After serving special ops, Tim Ney serves veterans at home –

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Icon 10월 18, 2021

Fox 8 Cleveland WJW
by: Misha DiBono
SAN DIEGO — Tim Ney, the executive director of the Armed Services YMCA, is a retired, decorated Marine who has dedicated his life to serving others.
FOX 5 met up with him at the newly installed Marine Memorial in Mission Valley’s Civita Park for a conversation as part of our ongoing series, Veterans Voices.
Ney hasn’t been active-duty since 2013, but in his position at ASYMCA San Diego, he continues to serve his brothers and sisters in uniform. It’s no surprise he would choose a life of service if you look at his family tree.
“My dad served 33 years in the United States Marine Corps,” Ney told FOX 5. “My family lineage goes back to Normandy and I have a son, today, in the United States Navy, and my nephew is also in the Navy.”   
Ney was part of the USMC Force Reconnaissance, one of the Marine Corps’ elite special operations forces — highly skilled and trained in all forms of tactical warfare. But he is also humble and hard-pressed to speak about his accomplishments.
“I was fortunate to be a Force Reconnaissance Marine, which is an elite force inside the Marines. However, every Marine has their job and every job is important,” he told FOX 5. “‘Force recon on the green side’ means intelligence behind enemy lines, and as you might imagine, ‘black side’ or ‘black ops’ means something else: Hostage rescue, something of that nature, or the assault on Osama bin Laden.”
“I’m most proud of walking across a parade deck and having my dad standing on the other side saying, ‘You know son, we are father and son, but now we’re brothers.’”  
Now, he says, he has his second favorite job, serving the unique challenges of military personnel and their families: everything from family and youth enrichment, respite care and helping run operations like the ASYMCA’s Horse Of The Sun Ranch.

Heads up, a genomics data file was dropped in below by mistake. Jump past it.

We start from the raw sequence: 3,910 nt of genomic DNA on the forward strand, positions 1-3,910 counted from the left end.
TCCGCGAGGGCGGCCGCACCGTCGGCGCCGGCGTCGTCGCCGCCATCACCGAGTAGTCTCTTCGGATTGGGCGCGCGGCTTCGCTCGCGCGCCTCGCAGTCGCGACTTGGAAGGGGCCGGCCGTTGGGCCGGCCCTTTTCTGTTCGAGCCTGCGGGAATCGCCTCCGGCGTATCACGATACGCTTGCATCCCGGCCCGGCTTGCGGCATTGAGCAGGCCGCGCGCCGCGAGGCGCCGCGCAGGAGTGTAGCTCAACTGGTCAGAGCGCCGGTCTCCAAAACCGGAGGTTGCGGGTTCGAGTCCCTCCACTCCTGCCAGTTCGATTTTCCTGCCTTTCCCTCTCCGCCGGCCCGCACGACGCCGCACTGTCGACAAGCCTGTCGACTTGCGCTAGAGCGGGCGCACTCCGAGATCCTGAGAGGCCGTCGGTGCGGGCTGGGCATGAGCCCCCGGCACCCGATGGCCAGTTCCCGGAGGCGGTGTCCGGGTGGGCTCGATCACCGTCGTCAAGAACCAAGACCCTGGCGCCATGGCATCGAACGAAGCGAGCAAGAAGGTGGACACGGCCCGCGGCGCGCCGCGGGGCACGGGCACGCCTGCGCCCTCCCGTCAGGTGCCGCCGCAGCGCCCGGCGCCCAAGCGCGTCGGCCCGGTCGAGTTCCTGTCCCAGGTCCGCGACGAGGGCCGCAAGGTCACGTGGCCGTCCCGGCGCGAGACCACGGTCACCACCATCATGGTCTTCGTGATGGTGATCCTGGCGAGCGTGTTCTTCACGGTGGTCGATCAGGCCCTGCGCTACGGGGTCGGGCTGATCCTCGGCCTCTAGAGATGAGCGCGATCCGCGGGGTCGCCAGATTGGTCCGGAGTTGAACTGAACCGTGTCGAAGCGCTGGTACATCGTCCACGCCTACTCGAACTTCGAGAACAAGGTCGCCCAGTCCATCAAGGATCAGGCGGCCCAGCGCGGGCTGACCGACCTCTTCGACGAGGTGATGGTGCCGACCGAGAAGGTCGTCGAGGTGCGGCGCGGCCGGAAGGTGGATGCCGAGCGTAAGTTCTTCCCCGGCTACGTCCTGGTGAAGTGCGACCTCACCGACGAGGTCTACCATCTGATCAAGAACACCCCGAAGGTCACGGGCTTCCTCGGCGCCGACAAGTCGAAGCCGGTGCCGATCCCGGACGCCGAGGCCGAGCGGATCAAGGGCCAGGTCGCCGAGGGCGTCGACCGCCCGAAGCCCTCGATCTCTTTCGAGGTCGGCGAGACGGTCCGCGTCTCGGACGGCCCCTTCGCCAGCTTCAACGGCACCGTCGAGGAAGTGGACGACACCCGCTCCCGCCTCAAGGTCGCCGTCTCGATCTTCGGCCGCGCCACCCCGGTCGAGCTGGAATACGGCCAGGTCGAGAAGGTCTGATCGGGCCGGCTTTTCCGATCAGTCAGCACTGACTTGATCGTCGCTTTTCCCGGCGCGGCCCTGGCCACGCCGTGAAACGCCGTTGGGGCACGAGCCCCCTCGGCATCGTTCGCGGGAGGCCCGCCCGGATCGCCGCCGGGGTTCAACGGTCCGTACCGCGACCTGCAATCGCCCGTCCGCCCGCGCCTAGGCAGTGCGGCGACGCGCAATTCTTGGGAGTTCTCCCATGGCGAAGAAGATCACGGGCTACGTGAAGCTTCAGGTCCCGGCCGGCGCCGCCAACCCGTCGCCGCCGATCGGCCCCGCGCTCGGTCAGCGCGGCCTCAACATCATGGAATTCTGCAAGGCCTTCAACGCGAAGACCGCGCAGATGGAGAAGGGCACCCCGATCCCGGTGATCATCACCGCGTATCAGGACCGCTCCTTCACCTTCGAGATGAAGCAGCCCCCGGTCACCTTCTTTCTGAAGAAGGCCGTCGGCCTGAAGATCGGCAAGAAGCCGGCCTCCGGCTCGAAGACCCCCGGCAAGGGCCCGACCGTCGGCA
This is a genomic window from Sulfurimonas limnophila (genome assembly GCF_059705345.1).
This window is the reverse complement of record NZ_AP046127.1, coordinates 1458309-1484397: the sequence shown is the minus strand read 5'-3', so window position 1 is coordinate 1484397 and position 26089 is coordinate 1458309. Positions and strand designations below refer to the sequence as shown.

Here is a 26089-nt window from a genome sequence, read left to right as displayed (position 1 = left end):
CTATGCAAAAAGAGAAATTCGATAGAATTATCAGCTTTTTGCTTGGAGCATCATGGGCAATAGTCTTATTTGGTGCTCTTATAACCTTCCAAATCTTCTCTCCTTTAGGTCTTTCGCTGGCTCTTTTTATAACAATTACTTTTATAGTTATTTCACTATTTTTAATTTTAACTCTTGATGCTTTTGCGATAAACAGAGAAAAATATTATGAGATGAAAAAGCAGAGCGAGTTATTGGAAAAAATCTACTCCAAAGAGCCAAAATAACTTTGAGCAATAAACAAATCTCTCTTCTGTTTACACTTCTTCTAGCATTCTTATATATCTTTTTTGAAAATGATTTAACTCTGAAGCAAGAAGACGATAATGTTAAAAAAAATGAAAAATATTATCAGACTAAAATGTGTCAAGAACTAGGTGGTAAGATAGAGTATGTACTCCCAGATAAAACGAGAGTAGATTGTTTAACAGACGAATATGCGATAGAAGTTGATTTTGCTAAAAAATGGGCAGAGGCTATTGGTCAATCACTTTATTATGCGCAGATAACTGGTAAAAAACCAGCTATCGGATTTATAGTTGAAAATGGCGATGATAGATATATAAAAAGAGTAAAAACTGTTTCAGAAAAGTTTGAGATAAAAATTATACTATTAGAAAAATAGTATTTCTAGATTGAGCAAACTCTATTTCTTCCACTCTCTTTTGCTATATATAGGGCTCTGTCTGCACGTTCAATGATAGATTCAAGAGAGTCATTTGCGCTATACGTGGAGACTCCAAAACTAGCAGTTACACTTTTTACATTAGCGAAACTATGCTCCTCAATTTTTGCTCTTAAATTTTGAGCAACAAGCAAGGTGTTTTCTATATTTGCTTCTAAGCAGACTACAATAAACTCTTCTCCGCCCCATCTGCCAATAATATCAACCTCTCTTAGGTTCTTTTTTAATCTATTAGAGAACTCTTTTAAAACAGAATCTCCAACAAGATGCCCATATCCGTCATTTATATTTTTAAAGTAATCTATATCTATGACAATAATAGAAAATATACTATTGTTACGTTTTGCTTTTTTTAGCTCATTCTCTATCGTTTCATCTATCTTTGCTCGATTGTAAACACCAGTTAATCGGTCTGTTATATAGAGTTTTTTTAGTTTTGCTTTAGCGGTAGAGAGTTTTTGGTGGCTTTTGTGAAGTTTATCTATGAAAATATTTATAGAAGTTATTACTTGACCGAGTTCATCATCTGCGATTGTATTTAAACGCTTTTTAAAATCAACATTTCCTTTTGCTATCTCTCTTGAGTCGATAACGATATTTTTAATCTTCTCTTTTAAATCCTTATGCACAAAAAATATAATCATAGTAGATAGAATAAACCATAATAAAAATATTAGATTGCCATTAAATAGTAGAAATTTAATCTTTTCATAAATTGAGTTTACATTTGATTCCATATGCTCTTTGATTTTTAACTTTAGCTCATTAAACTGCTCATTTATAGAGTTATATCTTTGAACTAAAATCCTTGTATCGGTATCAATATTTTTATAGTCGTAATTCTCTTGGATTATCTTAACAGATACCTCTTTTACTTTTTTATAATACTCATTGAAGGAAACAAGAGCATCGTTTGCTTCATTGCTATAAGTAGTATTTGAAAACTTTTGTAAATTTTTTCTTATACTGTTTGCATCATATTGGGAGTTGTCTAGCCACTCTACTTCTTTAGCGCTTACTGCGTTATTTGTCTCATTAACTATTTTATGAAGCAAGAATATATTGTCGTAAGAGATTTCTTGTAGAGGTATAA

He knows the struggles some San Diego service members are going through firsthand.
“There’s a lot of shadows for our veterans, and every veteran — no matter where they serve — they all have their own story in their own personal struggle,” Ney said. “It takes a lot to give up your freedom to serve this country to ensure that we guard our legacy for Americans.
Ney spoke with FOX 5’s Misha DiBono on the day the nation marked 20 years since 9/11.
“We, as a country, really need to wrap our arms around our veterans and our military. I’m actually really proud as a veteran to see America and how much it embraces days like today,” Ney said. “There’s never enough that we can do for our military friends and their families. We like to say, ‘The service member enlists but the whole family serves.’”  

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WASHINGTON (AP) — A panel of U.S. health advisers endorsed booster doses of Johnson & Johnson’s single-shot COVID-19 vaccine Friday, saying they should be offered at least two months after immunization.
J&J has asked the Food and Drug Administration for flexibility with its booster, arguing the extra dose adds important protection as early as two months after initial vaccination — but that it might work better if people wait until six months later.
WASHINGTON (AP) — U.S. health advisers on Friday tackled who should get boosters of Johnson & Johnson’s single-shot COVID-19 vaccine and when — and whether using a competing brand for the second dose might provide better protection.
The push for boosters kicked off last month after the Food and Drug Administration authorized third doses of the Pfizer vaccine for seniors and younger adults with health problems, jobs or living conditions that place them at higher risk from the coronavirus. On Thursday, an FDA advisory panel unanimously recommended a half-dose booster of the similar Moderna vaccine for the same groups.
**Watch the video above for more on the frightening by rare side effects of COVID-19 in children**
WASHINGTON (AP) — The U.S. will reopen its land borders to nonessential travel next month, ending a 19-month freeze due to the COVID-19 pandemic as the country moves to require all international visitors to be vaccinated against the coronavirus.


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